Operating Expenses

Research and Development

Research and development expenses consist primarily of personnel-related costs, including employee salaries, benefits and stock-based compensation for our engineers and other employees engaged in the development of our products including new technologies, features and functionality and fees for outsourced consulting services. In addition, research and development expenses include allocated facilities and overhead costs. We believe continued investment is important to attaining our strategic objectives and expect research and development expenses to increase in absolute dollars for the foreseeable future.

Sales and Marketing

Sales and marketing expenses consist primarily of personnel-related costs, including salaries, benefits, commissions and stock-based compensation expense for our employees engaged in sales and sales support, marketing, communications, data science and analytics, business development, product management and partner and customer support functions. Sales and marketing expenses also include marketing, retail and merchandising costs, as well as events, public relations and other professional services and allocated facilities and overhead. We expect our sales and marketing expenses to increase as we continue to grow our business.

25


General and Administrative

General and administrative expenses consist primarily of personnel-related costs, including salaries, benefits and stock-based compensation for our executive, finance, legal, information technology, human resources and other administrative personnel. We expect our general and administrative expenses to increase due to the anticipated growth of our business and related infrastructure, compliance with global laws and regulations, as well as accounting, legal, insurance, investor relations and other costs associated with being a public company.

Other Income (Expense), Net

Our other income (expense), net, for the three months ended March 31, 2020 consists of interest income on cash and cash equivalents, interest expense that primarily includes interest on our Credit Agreement and amortization of deferred debt costs and foreign currency re-measurement and transaction gains and losses. Other income (expense), net for three months ended March 31, 2019 consists of interest income on short-term investments and foreign currency re-measurement and transaction gains and losses.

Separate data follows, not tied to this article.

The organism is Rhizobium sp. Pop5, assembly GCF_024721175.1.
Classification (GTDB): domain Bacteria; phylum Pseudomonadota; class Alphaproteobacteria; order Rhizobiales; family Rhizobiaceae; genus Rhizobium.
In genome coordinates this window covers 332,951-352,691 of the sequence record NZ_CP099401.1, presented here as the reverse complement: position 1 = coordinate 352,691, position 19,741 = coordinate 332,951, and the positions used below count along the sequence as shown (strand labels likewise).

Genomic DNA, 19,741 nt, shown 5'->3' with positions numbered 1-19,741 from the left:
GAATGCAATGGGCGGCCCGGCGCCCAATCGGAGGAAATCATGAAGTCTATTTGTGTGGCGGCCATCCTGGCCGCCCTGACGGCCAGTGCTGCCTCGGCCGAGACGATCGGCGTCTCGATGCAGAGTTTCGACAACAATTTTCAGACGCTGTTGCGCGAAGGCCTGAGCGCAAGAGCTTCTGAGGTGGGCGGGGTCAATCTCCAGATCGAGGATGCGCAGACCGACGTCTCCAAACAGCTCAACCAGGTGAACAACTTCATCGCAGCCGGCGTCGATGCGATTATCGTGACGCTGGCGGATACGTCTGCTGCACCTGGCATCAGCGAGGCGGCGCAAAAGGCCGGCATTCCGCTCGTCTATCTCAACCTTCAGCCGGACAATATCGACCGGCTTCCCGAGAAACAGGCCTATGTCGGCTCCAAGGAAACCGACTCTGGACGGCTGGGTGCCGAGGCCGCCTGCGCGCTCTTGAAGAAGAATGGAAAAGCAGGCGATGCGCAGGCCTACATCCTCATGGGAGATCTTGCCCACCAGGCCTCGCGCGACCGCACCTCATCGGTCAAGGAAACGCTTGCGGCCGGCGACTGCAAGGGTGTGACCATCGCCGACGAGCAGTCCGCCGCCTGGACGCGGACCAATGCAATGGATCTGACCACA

Income Tax Expense

Our income tax expense consists primarily of income taxes in certain foreign jurisdictions where we conduct business and state minimum income taxes in the United States. We have a valuation allowance for U.S. deferred tax assets, including net operating loss carryforwards and tax credits related primarily to research and development. We expect to maintain this valuation allowance for the foreseeable future.

Results of Operations

The following table sets forth our results of operations as a percentage of net revenue.

 

 

 

Three Months Ended

 

 

 

March 31,

2020

 

 

March 31,

2019

 

Net Revenue:

 

 

 

 

 

 

 

 

Platform

 

 

73

%

 

 

65

%

Player

 

 

27

%

 

 

35

%

Total net revenue

 

 

100

%

 

 

100

%

Cost of Revenue:

 

 

 

 

 

 

 

 

Platform

 

 

32

%

 

 

20

%

Player

 

 

24

%

 

 

32

%

Total cost of revenue

 

 

56

%

 

 

52

%

Gross Profit:

 

 

 

 

 

 

 

 

Platform

 

 

41

%

 

 

45

%

Player

 

 

3

%

 

 

3

%

Total gross profit

 

 

44

%

 

 

48

%

Operating Expenses:

 

 

 

 

 

 

 

 

Research and development

 

 

28

%

 

 

27

%

Sales and marketing

 

 

21

%

 

 

16

%

General and administrative

 

 

12

%

 

 

11

%

Total operating expenses

 

 

61

%

 

 

54

%

Loss from Operations

 

 

(17

)%

 

 

(6

)%

Other Income, Net:

 

 

 

 

 

 

 

 

Interest expense

 

 

%

 

 

%

Other income, net

 

 

%

 

 

%

Total other income, net

 

 

%

 

 

%

Loss before income taxes

 

 

(17

)%

 

 

(6

)%

Net loss attributable to common stockholders

 

 

(17

)%

 

 

(6

)%

 

26


Comparison of Three Months Ended March 31, 2020 and March 31, 2019

Net Revenue

 

 

 

Three Months Ended